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Progressive Rock CD Reviews


The Third Set

Review by Gary Hill

This live album is pretty impressive. For one thing, even though the songs were recorded at different shows, it really flows like one performance. The music is incredible, too. Jazz, progressive rock and more merge here. I’ve always liked this guys, from the first album I’ve heard. This just reinforces that, and perhaps intensifies it.

This review is available in book format (hardcover and paperback) in Music Street Journal: 2014  Volume 5 at

Track by Track Review
Special Olympics

This comes in like a pretty mainstream hard rock song. Then it shifts out towards jazz and prog. The saxophone lends a lot to this, but everyone in the band gets the chance to shine. They take this monster through a lot of different sections. It’s a real powerhouse.

The Depot
The saxophone starts this one off and the line of music gets punctuated with some screaming guitar. Eventually they take this out to a mellower kind of jam that’s just very cool. This is almost a blues jam in a lot of ways. There is clearly a healthy helping of jazz in the mix here. I love the rubbery vibe this has at times. The saxophone solo section later is a full on jazz treatment. As the guitar solos, in call and response to the sax, it becomes quite metallic.
Crystal Bells
This one starts off tentatively with some guitar soloing. The first couple minutes are basically taken up by a guitar solo. The piece rises out from there.  There is a real space rock vibe to the early sections beyond the guitar solo. Then it gets more into a fusion treatment. It’s a killer cut, either way.
Coming in as a hard-edged rocker, this shifts towards a combination of southern rock and jazz quite shortly. It really gets into some smoking hot jazz as it continues. It gets into more fusion territory later with some screaming music. The guitar and the percussion really dominate at times. This is a powerhouse and even works in some funk and space music.
The saxophone that opens this and holds it early weaves melodies that have a definite Middle Eastern flair. The saxophone plays alone for the first minute and a half or so. Then the band power in with a hard rocking jam that still maintains some of those same stylings. This is a rather crunchy screamer that works really well. The guitar really gets some room to run later in the piece as it gets more into a fusion turned Joe Satriani-styled jam. 
Although it does have some more rocking moments, this smoking hot number is very definitely a jazz piece for most of its duration. It’s also a powerful piece of music. The saxophone provides some great soloing, but so does the guitar.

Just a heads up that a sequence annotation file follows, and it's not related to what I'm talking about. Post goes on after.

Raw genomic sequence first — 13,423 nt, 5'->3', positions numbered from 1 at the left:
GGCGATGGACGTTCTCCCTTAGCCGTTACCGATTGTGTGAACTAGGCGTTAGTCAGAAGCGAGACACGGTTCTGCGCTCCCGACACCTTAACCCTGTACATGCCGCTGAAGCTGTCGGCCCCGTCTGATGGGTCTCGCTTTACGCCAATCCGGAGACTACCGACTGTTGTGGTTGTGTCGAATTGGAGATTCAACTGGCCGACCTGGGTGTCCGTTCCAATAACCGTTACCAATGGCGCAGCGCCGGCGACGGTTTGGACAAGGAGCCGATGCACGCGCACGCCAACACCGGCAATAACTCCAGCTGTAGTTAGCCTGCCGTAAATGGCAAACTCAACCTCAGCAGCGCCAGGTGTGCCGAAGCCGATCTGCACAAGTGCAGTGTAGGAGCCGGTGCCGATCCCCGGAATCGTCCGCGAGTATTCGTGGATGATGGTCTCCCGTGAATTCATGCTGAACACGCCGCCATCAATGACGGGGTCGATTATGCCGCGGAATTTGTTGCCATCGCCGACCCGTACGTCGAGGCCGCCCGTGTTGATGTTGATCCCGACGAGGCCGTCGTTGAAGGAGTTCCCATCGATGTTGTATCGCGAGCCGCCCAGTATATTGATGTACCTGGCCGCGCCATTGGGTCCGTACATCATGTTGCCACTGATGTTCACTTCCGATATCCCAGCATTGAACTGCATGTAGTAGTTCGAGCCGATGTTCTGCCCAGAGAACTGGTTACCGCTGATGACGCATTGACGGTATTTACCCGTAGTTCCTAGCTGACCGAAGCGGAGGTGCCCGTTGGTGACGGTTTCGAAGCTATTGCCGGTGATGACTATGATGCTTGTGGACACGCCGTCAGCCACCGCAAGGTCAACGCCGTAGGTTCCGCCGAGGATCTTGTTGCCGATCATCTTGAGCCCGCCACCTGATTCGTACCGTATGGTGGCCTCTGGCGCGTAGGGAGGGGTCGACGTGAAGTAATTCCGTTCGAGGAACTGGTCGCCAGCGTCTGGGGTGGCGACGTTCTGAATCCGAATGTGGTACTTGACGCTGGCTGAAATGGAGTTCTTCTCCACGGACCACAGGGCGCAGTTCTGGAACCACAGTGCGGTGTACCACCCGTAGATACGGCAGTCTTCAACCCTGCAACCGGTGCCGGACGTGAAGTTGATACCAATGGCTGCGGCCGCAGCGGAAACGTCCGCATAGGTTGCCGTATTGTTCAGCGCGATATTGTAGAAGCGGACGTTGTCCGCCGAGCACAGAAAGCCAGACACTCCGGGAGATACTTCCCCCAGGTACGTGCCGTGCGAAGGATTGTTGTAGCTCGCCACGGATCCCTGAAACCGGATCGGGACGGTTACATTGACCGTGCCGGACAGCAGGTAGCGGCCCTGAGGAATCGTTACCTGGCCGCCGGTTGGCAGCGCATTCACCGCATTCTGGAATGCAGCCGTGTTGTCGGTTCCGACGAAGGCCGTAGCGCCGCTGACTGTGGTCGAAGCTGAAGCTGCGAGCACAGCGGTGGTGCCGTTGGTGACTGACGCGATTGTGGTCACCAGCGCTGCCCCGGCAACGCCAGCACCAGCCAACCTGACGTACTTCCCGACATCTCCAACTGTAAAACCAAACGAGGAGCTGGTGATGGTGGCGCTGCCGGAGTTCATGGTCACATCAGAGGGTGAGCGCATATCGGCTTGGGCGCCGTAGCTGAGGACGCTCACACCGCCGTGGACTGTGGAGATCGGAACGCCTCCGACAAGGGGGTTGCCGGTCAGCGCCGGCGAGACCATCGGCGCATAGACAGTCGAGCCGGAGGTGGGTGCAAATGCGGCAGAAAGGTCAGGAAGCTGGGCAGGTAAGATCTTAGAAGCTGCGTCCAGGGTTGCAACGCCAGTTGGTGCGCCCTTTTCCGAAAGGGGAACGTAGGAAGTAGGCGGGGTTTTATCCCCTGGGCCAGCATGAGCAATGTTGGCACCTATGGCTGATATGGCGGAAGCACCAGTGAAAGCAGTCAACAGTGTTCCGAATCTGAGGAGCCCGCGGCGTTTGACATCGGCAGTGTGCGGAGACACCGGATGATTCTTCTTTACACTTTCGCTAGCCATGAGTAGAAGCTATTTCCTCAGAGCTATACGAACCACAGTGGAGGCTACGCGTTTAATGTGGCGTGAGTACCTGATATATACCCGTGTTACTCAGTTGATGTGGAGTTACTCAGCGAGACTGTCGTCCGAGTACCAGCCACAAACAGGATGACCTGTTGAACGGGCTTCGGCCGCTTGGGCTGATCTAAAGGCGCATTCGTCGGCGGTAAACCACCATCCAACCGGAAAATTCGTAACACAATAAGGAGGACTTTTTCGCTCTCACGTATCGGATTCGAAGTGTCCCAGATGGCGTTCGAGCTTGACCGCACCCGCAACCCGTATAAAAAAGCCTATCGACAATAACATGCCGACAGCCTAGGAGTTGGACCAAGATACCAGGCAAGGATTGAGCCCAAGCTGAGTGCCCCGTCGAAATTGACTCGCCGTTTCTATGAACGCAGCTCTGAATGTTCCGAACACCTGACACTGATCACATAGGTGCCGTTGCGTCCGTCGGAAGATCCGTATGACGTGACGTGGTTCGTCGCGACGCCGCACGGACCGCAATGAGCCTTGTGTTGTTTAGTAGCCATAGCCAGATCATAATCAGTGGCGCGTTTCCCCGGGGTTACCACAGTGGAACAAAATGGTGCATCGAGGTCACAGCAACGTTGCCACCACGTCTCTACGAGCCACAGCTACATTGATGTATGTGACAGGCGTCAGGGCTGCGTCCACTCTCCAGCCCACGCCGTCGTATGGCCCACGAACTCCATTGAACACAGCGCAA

Here we get a fast paced fusion jam that’s lots of fun. At least that’s true early. As the guitar takes more of the control later in the piece, we’re taken to more of a straight rock sound. This has some really inspired and soaring moments as it continues. The drums get some chances to shine later in the tune, too.
The first section of this is in more of a pure jazz styled jam. The guitar, though, moves it out later into a real blues rock segment. This is another powerhouse number. The drums certainly get a work out on this thing. It moves between more jazz oriented sounds and more rock-like ones. It’s always compelling and powerful, though.
Northern Odyssey
This is a shorter piece with some killer melodies. It starts off more in a pure jazz vicinity. As the crunchy guitar enters, we’re brought more into rock inspired fusion.
Harmonics start this and a melodic, pretty movement holds it for the first minute or so. Then that ends and some pounding fusion with some King Crimson in the midst takes control. That plays through until around the two minute mark and then it works out to some more trippy music from there. It builds up gradually to some screaming hot fusion. The bass puts in an amazing performance as it keeps up with the shredding guitar.  Those harmonics from the beginning return to take it into mellower territory, but quickly it shifts to screaming chaos that takes it to the closing.
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